“Soft” Student Loans | Columnists
My sincere congratulations to President Biden. He comes up with an idea so bad it replaces the #1 pick for the worst federal government scheme of my life.
My guideline for judging federal programs is whether they uphold the fundamental relationship between government and the governed—that of government as servant of the people—or attempt to subvert that relationship by making people servants of government.
Using this test, federal income tax withholding is the government’s gold standard gone wrong. By taking a little of our money at a time from each paycheck instead of hitting us with a gigantic bill, the government is lulling us into complacent acceptance. Additionally, the whole concept of “withholding” resets the default of “this money is mine, and the government must justify taking it” to “this money belongs to the government, and I must justify keeping it”.
But that was before my life.
The worst political implementation I have witnessed as a horrified voter was President Nixon’s revenue sharing plan in which the federal government distributed money to local units of government with few of the usual conditions . It was free money – some $85 billion given out over the program’s 14-year history – and there was jubilation in the country.
Of course, the money given to local units had been taken from local taxpayers in the first place. We were being bribed with our own money and the idea of Washington as a great benefactor was further reinforced. President Roosevelt would have been delighted.
There will always be new ways for Washington to assert its dominance. Here’s Biden with his wonderful promise of student loan forgiveness, maybe up to $10,000 per borrower, maybe $50,000 or even more. The move, it is said, would release the financial anxiety of a certain group at a time of great economic turmoil.
It would also add a bit to the national debt, which is only part of the shortcomings of the plan.
It would be a slap in the face to those who have already moved heaven and earth to repay their loans. It would insult all those Americans who never even dreamed of going to college. It would give people who shouldn’t dream of it the idea to try it anyway, at someone else’s expense. This would cause other debtors, such as owners, to wonder.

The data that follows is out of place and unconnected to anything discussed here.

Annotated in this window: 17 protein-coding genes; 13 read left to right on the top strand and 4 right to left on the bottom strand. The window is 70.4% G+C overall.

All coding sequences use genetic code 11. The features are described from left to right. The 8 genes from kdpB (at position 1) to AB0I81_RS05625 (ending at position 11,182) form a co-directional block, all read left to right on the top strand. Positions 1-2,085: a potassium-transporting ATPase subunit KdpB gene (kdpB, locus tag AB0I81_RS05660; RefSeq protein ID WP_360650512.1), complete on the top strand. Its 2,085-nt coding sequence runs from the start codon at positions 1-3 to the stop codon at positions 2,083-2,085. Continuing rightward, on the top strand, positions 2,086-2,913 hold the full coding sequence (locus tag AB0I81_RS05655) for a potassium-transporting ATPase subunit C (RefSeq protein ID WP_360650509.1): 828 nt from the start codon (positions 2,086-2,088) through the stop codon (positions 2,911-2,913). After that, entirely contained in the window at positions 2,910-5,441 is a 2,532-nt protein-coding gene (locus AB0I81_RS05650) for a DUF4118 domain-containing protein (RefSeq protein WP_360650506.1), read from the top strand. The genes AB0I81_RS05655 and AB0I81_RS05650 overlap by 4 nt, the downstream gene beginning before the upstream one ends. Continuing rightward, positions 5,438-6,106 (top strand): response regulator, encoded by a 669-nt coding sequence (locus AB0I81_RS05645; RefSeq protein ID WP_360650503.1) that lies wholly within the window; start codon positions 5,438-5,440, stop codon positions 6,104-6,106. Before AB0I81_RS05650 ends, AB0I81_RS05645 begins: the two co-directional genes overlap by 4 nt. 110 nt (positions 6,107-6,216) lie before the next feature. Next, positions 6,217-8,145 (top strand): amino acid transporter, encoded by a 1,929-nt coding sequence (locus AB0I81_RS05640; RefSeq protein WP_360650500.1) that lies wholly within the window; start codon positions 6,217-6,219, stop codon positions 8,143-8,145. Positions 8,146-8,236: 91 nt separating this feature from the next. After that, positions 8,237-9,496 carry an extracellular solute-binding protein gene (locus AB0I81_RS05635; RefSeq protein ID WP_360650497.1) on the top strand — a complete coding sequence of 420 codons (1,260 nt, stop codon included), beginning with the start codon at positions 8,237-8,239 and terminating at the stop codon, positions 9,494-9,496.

And, apart from these concrete results, the plan fails on the very concept on which it is based: do what you want and do not fear the potential negative consequences, because the government will be there to pick up the pieces. All that is asked of you in return is that you will forever rely on his care.
But of course, that means the government picks winners and losers, and while it might decide in your favor today, it could turn against you tomorrow. Live or die at the whim of the ruler, isn’t that why we got rid of kings?
I confess that I am not a disinterested observer here.
My parents couldn’t afford to send me to college, so I found a brilliant way to get the government to send me. I joined the army, then I studied thanks to the GI Bill.
It only cost me three years of my life.
Maybe the government would like to cancel this debt for me. All it has to do is add three years to my life. And I don’t want three more years of affliction and seniors. I want three more years of youth and zest for life.
Do you think my expectations might be too high?
Well, whose fault is it?